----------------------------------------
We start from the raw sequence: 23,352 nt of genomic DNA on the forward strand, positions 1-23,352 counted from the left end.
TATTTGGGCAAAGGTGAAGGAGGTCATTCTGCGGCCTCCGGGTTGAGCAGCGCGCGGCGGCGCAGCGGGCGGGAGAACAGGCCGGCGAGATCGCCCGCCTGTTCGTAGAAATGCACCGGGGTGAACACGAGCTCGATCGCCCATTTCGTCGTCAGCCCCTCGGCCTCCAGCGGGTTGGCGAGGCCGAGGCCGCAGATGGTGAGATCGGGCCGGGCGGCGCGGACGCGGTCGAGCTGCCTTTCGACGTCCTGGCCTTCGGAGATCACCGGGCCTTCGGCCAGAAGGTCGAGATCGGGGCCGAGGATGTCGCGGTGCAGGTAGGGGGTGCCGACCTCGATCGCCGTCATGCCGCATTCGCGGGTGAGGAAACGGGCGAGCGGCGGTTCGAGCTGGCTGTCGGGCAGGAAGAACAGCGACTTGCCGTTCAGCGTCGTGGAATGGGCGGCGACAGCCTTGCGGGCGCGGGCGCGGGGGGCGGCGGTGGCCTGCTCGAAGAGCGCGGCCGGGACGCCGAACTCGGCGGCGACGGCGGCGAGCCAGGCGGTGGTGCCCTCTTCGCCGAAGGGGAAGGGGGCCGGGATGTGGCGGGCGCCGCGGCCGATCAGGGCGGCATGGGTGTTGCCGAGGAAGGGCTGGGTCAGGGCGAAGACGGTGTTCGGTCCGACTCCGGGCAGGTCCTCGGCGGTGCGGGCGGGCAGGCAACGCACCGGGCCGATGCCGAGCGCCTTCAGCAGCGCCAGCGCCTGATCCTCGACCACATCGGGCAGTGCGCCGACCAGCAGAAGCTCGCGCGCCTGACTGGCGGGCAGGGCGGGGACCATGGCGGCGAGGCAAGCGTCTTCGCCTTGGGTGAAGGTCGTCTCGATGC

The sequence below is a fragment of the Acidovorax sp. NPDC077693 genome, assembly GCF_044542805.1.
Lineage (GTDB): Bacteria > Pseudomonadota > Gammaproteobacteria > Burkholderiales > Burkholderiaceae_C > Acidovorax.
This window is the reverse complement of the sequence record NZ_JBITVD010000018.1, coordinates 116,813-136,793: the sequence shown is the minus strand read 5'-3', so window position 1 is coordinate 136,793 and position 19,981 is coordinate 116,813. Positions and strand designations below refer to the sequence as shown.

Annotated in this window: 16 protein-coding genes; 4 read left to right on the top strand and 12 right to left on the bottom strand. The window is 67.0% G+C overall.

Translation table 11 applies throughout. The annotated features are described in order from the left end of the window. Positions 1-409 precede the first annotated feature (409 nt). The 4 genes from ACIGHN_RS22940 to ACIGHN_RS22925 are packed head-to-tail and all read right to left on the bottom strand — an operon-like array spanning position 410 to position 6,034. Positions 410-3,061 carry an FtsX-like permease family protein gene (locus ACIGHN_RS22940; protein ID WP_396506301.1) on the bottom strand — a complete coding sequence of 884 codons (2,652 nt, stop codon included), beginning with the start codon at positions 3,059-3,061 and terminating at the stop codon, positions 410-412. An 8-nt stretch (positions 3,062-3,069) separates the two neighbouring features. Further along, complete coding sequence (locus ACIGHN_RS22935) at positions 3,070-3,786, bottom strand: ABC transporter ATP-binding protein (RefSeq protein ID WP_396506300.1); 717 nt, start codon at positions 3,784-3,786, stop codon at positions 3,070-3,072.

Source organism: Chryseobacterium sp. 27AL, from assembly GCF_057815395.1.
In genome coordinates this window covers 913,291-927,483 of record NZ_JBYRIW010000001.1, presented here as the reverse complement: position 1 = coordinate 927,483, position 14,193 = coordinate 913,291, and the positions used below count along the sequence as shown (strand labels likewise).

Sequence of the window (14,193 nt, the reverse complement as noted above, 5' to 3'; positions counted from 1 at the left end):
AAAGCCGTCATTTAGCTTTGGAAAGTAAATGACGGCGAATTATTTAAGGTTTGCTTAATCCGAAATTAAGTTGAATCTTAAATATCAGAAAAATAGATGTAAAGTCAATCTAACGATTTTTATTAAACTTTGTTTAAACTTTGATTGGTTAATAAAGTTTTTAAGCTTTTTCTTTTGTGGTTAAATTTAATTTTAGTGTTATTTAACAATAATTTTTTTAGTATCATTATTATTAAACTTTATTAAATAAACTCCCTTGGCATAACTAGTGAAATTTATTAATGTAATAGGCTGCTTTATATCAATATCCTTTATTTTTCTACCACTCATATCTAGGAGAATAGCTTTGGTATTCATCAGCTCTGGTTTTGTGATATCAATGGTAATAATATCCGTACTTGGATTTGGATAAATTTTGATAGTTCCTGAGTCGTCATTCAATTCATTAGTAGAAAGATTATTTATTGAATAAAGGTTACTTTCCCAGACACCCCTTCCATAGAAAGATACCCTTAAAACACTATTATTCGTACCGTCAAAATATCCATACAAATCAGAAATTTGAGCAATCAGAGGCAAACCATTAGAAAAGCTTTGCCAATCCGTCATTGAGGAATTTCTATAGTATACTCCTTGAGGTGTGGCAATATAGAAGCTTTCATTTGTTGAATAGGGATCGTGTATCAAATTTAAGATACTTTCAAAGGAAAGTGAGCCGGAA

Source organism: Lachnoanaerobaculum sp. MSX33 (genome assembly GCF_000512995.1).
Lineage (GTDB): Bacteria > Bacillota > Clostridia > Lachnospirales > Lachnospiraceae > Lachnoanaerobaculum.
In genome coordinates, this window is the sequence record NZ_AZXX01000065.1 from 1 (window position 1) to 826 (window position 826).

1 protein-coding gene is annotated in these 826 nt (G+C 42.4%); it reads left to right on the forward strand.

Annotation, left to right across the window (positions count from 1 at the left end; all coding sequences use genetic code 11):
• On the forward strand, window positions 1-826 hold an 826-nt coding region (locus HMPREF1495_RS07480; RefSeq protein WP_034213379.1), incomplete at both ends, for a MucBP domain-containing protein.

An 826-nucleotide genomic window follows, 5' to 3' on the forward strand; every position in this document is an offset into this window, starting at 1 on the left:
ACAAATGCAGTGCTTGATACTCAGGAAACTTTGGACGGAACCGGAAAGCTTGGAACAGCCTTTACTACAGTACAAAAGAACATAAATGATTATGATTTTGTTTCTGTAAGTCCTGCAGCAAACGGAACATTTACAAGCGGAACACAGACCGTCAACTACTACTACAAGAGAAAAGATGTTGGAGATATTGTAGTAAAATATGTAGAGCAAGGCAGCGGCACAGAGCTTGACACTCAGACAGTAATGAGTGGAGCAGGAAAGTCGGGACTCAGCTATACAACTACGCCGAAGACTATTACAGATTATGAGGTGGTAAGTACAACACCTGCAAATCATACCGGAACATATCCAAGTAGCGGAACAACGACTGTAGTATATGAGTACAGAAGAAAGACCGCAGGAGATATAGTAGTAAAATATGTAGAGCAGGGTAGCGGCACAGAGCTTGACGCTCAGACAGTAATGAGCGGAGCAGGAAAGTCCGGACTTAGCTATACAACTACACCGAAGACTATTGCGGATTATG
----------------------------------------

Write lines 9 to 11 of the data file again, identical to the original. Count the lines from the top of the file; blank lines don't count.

In genome coordinates this window covers 913,291-927,483 of record NZ_JBYRIW010000001.1, presented here as the reverse complement: position 1 = coordinate 927,483, position 14,193 = coordinate 913,291, and the positions used below count along the sequence as shown (strand labels likewise).

Sequence of the window (14,193 nt, the reverse complement as noted above, 5' to 3'; positions counted from 1 at the left end):
AAAGCCGTCATTTAGCTTTGGAAAGTAAATGACGGCGAATTATTTAAGGTTTGCTTAATCCGAAATTAAGTTGAATCTTAAATATCAGAAAAATAGATGTAAAGTCAATCTAACGATTTTTATTAAACTTTGTTTAAACTTTGATTGGTTAATAAAGTTTTTAAGCTTTTTCTTTTGTGGTTAAATTTAATTTTAGTGTTATTTAACAATAATTTTTTTAGTATCATTATTATTAAACTTTATTAAATAAACTCCCTTGGCATAACTAGTGAAATTTATTAATGTAATAGGCTGCTTTATATCAATATCCTTTATTTTTCTACCACTCATATCTAGGAGAATAGCTTTGGTATTCATCAGCTCTGGTTTTGTGATATCAATGGTAATAATATCCGTACTTGGATTTGGATAAATTTTGATAGTTCCTGAGTCGTCATTCAATTCATTAGTAGAAAGATTATTTATTGAATAAAGGTTACTTTCCCAGACACCCCTTCCATAGAAAGATACCCTTAAAACACTATTATTCGTACCGTCAAAATATCCATACAAATCAGAAATTTGAGCAATCAGAGGCAAACCATTAGAAAAGCTTTGCCAATCCGTCATTGAGGAATTTCTATAGTATACTCCTTGAGGTGTGGCAATATAGAAGCTTTCATTTGTTGAATAGGGATCGTGTATCAAATTTAAGATACTTTCAAAGGAAAGTGAGCCGGAA